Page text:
Pregabalin (marketed as Lyrica®) is structurally similar to gabapentin. It is an analog of gamma-aminobutyric acid (GABA), the major inhibitory neurotransmitter in the central nervous system. Although pregabaliln does not act on GABA receptors, it may increase the "density of GABA transporter protein and increases the rate of functional GABA transport". It is approved by the FDA for neuropathic pain associated with diabetic peripheral neuropathy, postherpetic neuralgia adjunctive therapy for adult patients with partial onset seizures, and fibromyalgia.
The IUPAC chemical name for pregabalin is (S)-(+)-3-(aminomethyl)-5-methylhexanoic acid. Its chemical formula is C8H17NO2 giving it a molecular mass of 159.23 g/mol. It is both an amine and a carboxylic acid.
The most up-to-date information about Pregabalin and other drugs can be found at the following sites.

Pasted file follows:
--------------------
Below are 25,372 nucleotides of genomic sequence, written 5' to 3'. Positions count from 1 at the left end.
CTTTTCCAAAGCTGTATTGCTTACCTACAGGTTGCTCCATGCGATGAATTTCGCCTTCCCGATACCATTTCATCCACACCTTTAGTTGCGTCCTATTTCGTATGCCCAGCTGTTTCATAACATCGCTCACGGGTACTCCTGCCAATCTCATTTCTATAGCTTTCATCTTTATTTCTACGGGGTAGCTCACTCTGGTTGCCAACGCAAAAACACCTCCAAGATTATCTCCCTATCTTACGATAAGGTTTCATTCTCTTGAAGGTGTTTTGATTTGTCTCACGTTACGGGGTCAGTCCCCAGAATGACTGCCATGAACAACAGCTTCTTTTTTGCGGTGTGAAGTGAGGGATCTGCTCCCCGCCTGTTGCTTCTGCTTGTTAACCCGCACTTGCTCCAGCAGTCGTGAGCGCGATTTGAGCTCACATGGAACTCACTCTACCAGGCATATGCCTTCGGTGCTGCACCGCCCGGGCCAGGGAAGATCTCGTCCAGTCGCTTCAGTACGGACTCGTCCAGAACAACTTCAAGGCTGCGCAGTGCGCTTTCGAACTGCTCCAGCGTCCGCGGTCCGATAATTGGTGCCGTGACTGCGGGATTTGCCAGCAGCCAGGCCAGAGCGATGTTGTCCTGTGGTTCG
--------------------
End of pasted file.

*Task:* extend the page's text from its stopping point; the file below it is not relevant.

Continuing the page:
- Pregabalin - FDA approved drug information (drug label) from DailyMed (U.S. National Library of Medicine).
- Pregabalin - Drug information for consumers from MedlinePlus (U.S. National Library of Medicine).
- Pregabalin - Detailed information from DrugBank.
- Pregabalin - FDA approved drug information (drug label) from DailyMed (U.S. National Library of Medicine). Cite error: Invalid
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- Salinsky M, Storzbach D, Munoz S (2010). "Cognitive effects of pregabalin in healthy volunteers: a double-blind, placebo-controlled trial.". Neurology 74 (9): 755-61. DOI:10.1212/WNL.0b013e3181d25b34. PMID 20194915. Research Blogging.